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New study shows importance of social and emotional learning in schools

12/06/2017 Joanna

Social and emotional learning programmes in schools can deliver a wide range of benefits for adolescents, according to new research.

Conducted by the University of Texas at Austin, the research also offered evidence that this form of teaching needs to go further than many current applications, moving beyond simply teaching skills and towards making environments more respectful, and helping students to identify the values that matter most to them.

In an experiment, 400 students were asked to reflect on the issues or people of greatest personal importance to them, before being presented with stories and data about other students who had a desire to learn in order to make a difference. The teenagers were then asked to write a persuasive letter to future students to adopt a purpose for learning.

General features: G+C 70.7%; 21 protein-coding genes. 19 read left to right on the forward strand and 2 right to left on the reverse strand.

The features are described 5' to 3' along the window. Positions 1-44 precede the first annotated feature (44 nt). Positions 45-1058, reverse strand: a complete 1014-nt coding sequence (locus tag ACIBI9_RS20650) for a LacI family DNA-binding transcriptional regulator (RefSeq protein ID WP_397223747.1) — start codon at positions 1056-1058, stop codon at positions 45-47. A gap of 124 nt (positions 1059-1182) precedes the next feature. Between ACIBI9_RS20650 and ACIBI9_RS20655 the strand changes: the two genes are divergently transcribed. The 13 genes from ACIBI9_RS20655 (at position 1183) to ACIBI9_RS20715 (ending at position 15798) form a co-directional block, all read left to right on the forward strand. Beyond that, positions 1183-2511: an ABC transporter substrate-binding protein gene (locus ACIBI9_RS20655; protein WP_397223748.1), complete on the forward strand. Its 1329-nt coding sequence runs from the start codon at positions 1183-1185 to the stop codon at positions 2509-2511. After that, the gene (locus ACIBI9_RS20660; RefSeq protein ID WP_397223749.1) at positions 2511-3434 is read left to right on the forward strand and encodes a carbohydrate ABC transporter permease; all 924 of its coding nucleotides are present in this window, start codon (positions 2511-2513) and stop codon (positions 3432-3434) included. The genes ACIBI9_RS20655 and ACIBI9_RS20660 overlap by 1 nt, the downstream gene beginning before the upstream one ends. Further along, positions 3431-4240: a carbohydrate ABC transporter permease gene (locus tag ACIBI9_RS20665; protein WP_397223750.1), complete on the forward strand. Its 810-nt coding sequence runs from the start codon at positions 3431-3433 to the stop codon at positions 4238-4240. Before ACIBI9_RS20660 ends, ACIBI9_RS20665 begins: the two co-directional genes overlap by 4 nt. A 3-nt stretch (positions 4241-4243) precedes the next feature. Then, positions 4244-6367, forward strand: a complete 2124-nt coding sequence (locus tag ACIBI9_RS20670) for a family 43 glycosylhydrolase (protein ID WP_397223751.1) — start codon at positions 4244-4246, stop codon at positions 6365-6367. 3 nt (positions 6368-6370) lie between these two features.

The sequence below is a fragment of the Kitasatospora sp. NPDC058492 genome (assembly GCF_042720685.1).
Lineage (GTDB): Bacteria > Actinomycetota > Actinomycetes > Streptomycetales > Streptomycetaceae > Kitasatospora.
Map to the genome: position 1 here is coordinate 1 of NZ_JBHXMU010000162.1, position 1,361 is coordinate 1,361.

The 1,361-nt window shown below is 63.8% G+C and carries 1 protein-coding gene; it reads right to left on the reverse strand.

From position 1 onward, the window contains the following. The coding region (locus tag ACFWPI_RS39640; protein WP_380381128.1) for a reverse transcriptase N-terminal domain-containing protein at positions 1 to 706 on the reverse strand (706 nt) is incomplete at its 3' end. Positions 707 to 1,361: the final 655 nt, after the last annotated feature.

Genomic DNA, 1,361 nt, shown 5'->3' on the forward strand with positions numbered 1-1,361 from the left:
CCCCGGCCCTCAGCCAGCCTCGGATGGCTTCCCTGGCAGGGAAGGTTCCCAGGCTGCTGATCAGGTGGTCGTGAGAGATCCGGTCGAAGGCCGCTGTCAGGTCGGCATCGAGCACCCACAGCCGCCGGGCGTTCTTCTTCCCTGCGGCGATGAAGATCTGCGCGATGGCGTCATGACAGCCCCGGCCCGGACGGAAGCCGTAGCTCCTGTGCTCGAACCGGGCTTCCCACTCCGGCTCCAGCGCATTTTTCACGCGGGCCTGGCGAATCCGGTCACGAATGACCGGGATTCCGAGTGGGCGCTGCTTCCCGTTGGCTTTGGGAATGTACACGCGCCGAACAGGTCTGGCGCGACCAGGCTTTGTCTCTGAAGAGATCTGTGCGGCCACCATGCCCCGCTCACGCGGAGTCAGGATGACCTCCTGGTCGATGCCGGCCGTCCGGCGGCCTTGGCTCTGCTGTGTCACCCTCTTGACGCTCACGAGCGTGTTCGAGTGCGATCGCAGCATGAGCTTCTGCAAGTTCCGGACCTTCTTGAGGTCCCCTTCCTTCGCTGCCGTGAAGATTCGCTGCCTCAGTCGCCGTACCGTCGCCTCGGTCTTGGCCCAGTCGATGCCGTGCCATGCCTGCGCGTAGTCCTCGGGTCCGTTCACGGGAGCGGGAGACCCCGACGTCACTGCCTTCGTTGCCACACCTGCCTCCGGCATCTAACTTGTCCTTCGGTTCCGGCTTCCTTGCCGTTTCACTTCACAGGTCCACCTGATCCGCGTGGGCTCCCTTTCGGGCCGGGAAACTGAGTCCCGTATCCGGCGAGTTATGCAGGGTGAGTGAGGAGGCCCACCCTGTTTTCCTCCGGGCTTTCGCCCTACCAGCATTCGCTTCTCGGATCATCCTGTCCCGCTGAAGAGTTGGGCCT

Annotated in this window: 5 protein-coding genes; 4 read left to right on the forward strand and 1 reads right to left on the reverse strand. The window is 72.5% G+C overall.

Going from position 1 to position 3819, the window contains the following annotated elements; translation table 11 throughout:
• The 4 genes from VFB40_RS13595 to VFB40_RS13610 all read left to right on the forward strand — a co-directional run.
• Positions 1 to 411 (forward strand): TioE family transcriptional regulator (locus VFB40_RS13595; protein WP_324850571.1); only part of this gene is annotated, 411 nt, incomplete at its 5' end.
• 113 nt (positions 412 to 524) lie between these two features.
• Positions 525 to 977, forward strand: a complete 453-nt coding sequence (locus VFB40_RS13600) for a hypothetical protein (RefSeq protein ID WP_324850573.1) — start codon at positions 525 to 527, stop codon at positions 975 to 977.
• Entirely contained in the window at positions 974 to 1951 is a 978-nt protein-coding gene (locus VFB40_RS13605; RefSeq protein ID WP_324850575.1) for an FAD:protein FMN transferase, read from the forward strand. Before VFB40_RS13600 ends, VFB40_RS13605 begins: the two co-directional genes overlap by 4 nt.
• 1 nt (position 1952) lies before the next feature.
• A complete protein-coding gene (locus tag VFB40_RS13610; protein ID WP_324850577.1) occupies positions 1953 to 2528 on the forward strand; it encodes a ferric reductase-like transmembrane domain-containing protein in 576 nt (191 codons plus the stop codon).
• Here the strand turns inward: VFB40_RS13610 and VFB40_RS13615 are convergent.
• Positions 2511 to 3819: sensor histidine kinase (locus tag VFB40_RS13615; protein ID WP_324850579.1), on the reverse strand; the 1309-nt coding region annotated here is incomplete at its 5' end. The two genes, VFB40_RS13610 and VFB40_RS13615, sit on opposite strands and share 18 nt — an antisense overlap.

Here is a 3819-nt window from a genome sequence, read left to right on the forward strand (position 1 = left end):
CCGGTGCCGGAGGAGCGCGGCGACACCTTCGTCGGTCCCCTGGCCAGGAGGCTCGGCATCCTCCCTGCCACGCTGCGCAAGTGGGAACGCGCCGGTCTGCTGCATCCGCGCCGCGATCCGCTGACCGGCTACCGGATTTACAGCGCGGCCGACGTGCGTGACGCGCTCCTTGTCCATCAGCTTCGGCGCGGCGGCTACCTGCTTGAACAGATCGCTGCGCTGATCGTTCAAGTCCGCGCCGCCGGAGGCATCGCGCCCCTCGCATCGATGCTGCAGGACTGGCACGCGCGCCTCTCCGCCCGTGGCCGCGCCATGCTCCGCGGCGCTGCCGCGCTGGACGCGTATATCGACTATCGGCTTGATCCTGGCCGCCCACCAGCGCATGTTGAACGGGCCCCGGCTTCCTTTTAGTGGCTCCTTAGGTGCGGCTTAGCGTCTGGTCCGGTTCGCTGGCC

Overall, students who took part in the programme saw their academic performance improve, with low-scoring students shown to experience particularly pronounced benefits.

The study also cited evidence from previous research showing that reducing the role of authoritarian structures in teaching can help to foster a better educational climate, characterised by more authentic relationships with adults and positive, democratic group dynamics.

Additionally, it was shown that taking time to teach adolescents that social traits are malleable and not fixed can make them feel better equipped to face social challenges, rather than viewing them as threats or as realities that cannot be changed. Teenagers who internalised this idea were shown to cope better on days when they were more stressed, and ultimately achieved better grades.

David Yeager, a psychology assistant professor at the university, said: "Improving adolescents' interior social and emotional lives can spill over into other areas of functioning, because social and emotional life matters so much at this age."

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